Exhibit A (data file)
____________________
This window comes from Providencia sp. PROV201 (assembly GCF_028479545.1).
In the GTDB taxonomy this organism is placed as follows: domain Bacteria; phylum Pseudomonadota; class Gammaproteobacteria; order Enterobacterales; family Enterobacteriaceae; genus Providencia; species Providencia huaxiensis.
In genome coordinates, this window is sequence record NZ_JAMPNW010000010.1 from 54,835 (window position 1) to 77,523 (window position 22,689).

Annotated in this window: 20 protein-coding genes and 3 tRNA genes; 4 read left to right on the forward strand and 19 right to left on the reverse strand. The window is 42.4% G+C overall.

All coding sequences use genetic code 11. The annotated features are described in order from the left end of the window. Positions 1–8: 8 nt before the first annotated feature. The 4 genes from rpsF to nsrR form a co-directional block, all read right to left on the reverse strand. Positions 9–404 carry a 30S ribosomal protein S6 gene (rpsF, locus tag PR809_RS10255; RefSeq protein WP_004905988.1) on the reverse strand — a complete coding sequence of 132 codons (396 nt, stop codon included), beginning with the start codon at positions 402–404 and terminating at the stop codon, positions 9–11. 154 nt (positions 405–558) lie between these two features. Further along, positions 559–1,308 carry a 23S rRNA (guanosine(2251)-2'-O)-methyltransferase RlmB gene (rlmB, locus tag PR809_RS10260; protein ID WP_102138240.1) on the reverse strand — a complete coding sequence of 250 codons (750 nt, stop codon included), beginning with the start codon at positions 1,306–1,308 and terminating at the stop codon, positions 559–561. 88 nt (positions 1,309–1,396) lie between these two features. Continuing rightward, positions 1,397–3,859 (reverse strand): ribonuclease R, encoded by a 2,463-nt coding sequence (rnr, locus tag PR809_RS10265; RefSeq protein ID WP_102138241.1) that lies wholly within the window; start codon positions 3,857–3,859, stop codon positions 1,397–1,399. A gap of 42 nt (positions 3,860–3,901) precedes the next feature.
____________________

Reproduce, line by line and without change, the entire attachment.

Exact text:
This window comes from Providencia sp. PROV201 (assembly GCF_028479545.1).
In the GTDB taxonomy this organism is placed as follows: domain Bacteria; phylum Pseudomonadota; class Gammaproteobacteria; order Enterobacterales; family Enterobacteriaceae; genus Providencia; species Providencia huaxiensis.
In genome coordinates, this window is sequence record NZ_JAMPNW010000010.1 from 54,835 (window position 1) to 77,523 (window position 22,689).

Annotated in this window: 20 protein-coding genes and 3 tRNA genes; 4 read left to right on the forward strand and 19 right to left on the reverse strand. The window is 42.4% G+C overall.

All coding sequences use genetic code 11. The annotated features are described in order from the left end of the window. Positions 1–8: 8 nt before the first annotated feature. The 4 genes from rpsF to nsrR form a co-directional block, all read right to left on the reverse strand. Positions 9–404 carry a 30S ribosomal protein S6 gene (rpsF, locus tag PR809_RS10255; RefSeq protein WP_004905988.1) on the reverse strand — a complete coding sequence of 132 codons (396 nt, stop codon included), beginning with the start codon at positions 402–404 and terminating at the stop codon, positions 9–11. 154 nt (positions 405–558) lie between these two features. Further along, positions 559–1,308 carry a 23S rRNA (guanosine(2251)-2'-O)-methyltransferase RlmB gene (rlmB, locus tag PR809_RS10260; protein ID WP_102138240.1) on the reverse strand — a complete coding sequence of 250 codons (750 nt, stop codon included), beginning with the start codon at positions 1,306–1,308 and terminating at the stop codon, positions 559–561. 88 nt (positions 1,309–1,396) lie between these two features. Continuing rightward, positions 1,397–3,859 (reverse strand): ribonuclease R, encoded by a 2,463-nt coding sequence (rnr, locus tag PR809_RS10265; RefSeq protein ID WP_102138241.1) that lies wholly within the window; start codon positions 3,857–3,859, stop codon positions 1,397–1,399. A gap of 42 nt (positions 3,860–3,901) precedes the next feature.